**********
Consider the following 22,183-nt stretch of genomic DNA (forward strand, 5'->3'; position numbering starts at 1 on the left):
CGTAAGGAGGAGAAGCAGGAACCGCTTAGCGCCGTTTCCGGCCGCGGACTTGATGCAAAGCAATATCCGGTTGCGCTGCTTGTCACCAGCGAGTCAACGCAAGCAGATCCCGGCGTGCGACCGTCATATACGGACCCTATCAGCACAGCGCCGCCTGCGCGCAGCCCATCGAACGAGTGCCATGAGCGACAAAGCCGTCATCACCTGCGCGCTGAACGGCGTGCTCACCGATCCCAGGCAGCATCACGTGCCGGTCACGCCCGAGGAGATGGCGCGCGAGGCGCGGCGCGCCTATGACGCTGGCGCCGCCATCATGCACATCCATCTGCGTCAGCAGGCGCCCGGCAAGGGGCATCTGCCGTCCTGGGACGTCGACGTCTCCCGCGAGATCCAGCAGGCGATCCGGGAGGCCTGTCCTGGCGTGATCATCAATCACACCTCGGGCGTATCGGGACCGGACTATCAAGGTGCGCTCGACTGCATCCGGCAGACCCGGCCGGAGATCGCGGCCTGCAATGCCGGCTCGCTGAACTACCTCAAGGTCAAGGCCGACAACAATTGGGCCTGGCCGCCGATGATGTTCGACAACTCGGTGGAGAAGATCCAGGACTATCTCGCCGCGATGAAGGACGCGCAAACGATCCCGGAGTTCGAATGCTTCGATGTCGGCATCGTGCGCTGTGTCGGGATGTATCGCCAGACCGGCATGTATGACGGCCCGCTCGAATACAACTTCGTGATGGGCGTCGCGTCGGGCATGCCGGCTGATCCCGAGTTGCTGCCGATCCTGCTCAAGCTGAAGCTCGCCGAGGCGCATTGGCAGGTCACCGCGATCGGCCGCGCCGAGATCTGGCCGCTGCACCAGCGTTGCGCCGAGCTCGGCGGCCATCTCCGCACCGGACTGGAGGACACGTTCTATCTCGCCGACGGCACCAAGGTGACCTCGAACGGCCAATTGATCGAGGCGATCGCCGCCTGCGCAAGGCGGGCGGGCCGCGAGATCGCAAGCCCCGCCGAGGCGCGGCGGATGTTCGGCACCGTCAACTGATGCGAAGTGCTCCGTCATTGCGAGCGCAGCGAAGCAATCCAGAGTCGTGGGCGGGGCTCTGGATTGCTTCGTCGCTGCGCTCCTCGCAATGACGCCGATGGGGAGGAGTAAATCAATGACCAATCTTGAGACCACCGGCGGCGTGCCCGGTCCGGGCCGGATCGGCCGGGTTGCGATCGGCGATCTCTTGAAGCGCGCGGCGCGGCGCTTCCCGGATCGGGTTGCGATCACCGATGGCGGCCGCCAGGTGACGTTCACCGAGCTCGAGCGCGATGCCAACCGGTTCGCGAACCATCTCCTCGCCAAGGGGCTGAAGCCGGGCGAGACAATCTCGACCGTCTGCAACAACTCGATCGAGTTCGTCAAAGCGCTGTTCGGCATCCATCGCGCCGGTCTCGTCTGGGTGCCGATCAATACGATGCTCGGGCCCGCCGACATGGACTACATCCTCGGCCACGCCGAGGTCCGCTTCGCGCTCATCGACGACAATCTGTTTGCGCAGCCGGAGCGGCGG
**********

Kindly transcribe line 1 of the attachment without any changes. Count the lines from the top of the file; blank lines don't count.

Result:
Consider the following 22,183-nt stretch of genomic DNA (forward strand, 5'->3'; position numbering starts at 1 on the left):